GasGas is a renewed company with a renewed lineup. For 2021, it’s introducing 18 new models, most of which will be available in North America. It’s also putting together a very aggressive factory race program.
Historically, GasGas was based in Spain, mostly making enduro and trials bikes. After a period of financial instability, the company was gobbled up by the Pierer Group in the fall of 2019, joining KTM and Husqvarna under that umbrella. Now, it’s putting out a new line of bikes, including new motocrossers and cross-country machines, all based on engine designs sourced from KTM.
GasGas’s lineup starts with four kids’ bikes, including the MCE-5 ($4,849 US). This battery-powered minibike should look familiar; KTM and Husky have equivalents, with orange and white paint respectively. Same goes for pretty much the rest of the lineup; KTM has the two-stroke MC50, the MC65 and MC85 minis for kids learning the ropes (there’s no price listed yet for the 50; the MC65 is $4,849 US, the MC85 is $5,999 US).
Climbing a bit in size and pricing, the GasGas MC125 rounds out the two-stroke MX lineup, at $6,799 US. Then, GasGas has the MC250F (sort of a beginner-oriented MXer) for $8,499 US. The king of the lineup is the MX450F, an open-class motocrosser priced at $9,399 US.
Although GasGas hasn’t been a motocross company in the past, it’s obviously entering the scene in a big way, with all those new models. GasGas also plans to run a fully-supported team in the AMA Supercross and Pro Motocross Championships, in both the 250cc and 450cc divisions. Aggressive moves, indeed, especially when you see GasGas put together the Troy Lee Designs Red Bull GASGAS factory squad for this effort. Obviously, management is taking this US launch very seriously.
As you’d expect, the cross country bikes are very similar to the MX machines. GasGas has the EX250F (selling for $9,099 US) and the EX450F ($10,099 US), as well as an EX350F that splits the difference, offering a bump in power over the 250 but maintaining lightweight handling characteristics. Those are all four-stroke models, but GasGas also has the two-stroke EX300, if you want an all-rounder with lots of snappy braaaap. The 300 is selling for $9,599 US.
GasGas also plans to compete in cross country in the US for 2021, putting 10-time AMA National Trials champ Geoff Aaron in charge of the trials squad. He’ll also work with Barry Hawk on GasGas’s Coastal Factory team in the Grand National Cross Country series next year, and the AMA National Enduro series.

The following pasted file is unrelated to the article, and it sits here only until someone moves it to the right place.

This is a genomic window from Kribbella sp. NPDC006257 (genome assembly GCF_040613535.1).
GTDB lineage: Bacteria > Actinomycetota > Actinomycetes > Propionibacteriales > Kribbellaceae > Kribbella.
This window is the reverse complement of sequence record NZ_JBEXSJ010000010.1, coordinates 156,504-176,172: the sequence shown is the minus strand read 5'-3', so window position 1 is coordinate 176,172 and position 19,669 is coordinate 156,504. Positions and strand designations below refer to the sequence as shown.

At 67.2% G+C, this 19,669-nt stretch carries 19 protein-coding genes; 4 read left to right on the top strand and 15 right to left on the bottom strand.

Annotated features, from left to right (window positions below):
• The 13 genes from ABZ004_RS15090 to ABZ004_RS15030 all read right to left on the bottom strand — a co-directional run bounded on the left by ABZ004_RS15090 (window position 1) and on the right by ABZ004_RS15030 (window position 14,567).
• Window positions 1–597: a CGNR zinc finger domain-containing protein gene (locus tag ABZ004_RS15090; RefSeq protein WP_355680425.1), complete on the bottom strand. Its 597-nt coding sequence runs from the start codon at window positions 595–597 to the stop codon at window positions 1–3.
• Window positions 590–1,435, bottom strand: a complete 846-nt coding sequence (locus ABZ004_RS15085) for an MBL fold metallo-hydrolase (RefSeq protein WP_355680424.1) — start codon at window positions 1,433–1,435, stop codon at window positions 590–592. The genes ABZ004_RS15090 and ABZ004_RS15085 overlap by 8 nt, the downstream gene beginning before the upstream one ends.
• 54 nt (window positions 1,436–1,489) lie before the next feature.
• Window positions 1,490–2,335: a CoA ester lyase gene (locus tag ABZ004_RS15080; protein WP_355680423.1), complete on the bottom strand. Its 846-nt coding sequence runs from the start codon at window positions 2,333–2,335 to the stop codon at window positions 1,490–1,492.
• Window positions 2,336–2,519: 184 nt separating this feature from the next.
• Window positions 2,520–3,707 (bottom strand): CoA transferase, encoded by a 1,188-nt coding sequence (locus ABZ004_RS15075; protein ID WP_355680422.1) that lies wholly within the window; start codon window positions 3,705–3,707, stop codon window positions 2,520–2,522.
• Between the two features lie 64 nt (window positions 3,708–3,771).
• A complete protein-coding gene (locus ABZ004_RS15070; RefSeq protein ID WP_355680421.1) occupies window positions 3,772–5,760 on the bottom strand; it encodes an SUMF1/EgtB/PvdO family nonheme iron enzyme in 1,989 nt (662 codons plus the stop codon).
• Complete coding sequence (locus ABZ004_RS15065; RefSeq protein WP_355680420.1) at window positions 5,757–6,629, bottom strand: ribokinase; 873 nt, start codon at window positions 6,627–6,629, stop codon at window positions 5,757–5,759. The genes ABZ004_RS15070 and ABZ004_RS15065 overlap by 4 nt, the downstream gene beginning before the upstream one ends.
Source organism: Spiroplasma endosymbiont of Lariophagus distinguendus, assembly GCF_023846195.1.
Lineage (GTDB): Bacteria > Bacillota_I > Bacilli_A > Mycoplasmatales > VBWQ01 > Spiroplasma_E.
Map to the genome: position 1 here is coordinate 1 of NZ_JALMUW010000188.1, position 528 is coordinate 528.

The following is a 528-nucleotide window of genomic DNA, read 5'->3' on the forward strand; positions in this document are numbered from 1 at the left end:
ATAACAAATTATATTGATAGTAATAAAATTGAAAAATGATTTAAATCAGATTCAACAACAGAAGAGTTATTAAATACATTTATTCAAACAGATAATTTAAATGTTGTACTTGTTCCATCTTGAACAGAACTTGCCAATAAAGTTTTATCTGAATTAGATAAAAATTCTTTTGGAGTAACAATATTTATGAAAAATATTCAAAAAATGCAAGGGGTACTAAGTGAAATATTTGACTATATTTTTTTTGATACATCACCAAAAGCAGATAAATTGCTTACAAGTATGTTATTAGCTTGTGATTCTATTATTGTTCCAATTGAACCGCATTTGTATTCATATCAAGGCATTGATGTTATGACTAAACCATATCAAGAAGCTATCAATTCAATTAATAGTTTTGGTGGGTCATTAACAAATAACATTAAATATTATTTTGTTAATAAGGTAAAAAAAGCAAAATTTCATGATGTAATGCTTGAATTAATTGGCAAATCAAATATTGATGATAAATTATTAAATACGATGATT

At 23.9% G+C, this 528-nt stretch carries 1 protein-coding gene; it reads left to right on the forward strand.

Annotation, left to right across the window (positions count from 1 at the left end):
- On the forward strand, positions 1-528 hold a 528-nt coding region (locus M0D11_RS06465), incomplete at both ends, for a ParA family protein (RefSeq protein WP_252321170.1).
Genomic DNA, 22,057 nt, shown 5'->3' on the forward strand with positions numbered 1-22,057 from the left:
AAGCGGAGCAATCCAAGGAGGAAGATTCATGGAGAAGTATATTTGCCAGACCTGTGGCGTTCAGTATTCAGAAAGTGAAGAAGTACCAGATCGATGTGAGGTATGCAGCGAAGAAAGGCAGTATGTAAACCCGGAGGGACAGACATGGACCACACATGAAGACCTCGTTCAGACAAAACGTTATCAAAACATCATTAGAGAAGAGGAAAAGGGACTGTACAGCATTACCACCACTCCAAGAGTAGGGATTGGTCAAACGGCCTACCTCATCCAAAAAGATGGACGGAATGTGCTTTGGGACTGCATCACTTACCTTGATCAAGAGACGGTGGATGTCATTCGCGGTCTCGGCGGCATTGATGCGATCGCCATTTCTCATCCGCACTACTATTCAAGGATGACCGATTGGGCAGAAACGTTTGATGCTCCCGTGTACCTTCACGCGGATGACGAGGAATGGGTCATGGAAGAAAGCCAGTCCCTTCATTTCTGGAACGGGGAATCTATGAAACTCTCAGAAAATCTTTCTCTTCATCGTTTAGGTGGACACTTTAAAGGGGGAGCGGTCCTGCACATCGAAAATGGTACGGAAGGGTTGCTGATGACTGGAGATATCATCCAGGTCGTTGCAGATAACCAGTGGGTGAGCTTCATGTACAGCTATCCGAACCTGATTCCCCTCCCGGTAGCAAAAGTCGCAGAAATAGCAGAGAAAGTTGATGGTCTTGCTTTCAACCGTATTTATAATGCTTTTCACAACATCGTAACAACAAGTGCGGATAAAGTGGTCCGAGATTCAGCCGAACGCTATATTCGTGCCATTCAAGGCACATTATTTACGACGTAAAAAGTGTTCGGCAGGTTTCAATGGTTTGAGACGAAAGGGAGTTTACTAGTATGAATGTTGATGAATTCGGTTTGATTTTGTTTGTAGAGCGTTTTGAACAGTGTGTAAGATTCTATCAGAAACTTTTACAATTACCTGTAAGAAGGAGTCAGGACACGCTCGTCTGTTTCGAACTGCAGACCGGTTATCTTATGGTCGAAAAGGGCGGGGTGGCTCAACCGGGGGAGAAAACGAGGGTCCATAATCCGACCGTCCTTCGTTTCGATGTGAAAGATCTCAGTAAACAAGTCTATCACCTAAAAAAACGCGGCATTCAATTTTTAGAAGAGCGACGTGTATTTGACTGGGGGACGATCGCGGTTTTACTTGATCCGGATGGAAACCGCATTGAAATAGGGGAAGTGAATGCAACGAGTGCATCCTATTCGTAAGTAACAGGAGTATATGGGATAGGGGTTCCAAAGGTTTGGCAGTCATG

Speaking of which: Although GasGas has a four enduro machines in its lineup in Europe, it’s only bringing one of those bikes to North America. The US gets the EC300, with a $9,599 price tag. Obviously, this two-stroke is very similar to the EX300 cross-country bike. Like the EX300, and like other KTM and Husky two-strokes, this machine has EFI.
Finally, the trials line. This is one area where GasGas has always been strong, and in 2021, it’s selling four trials bikes in Europe, but only three of them are making it to the US. American buyers can choose from the TXT Racing 250, the TXT Racing 280 and the TXT Racing 300. Pricing starts at $7,599 US for the 250; the 280 is $7,799 and the 300 is $7,899.
For a more detailed look at each of these bike’s specs, features and of course, photos, you can click on the hyperlinks in the story above. Canadian riders are getting the same GasGas machines as the US market; for CAD pricing, visit the Canuckistanian website here.
So, this is the new GasGas. What does today’s announcement tell us about the company’s future?
At this point, GasGas’s pricing seems to be a little less than KTM’s MSRPs for similar machines. Does that mean the Pierer Group intends to turn this into a line of budget bikes? That’s hard to say, without getting some seat time on the bikes and examining the components in-person. They’ve signed up some top talent to race GasGas in the US this coming season, and remember Laia Sanz rode a GasGas at the 2020 Dakar Rally (really just a red-painted KTM, but still, she was repping the brand). It seems these bikes are all more-or-less based on their counterparts in the KTM line, and remember that GasGas’s old designs have already been sold off to Rieju.
Having said all that … the people at KTM are smart enough to know their bikes are very expensive toys, and it probably wouldn’t hurt to have lower-priced offroad machines to get buyers hooked. Maybe GasGas will continue to be produced in Europe, but with KTM’s extensive ties in China and India, it wouldn’t be shocking if some of these machines started being built there. To be clear, that’s speculation, but KTM is already working on plans for building other stuff overseas. It would be sensible if that was the plan for GasGas, offering a budget-friendly way to get Euro-designed offroaders to bring people over to the Pierer Group tent.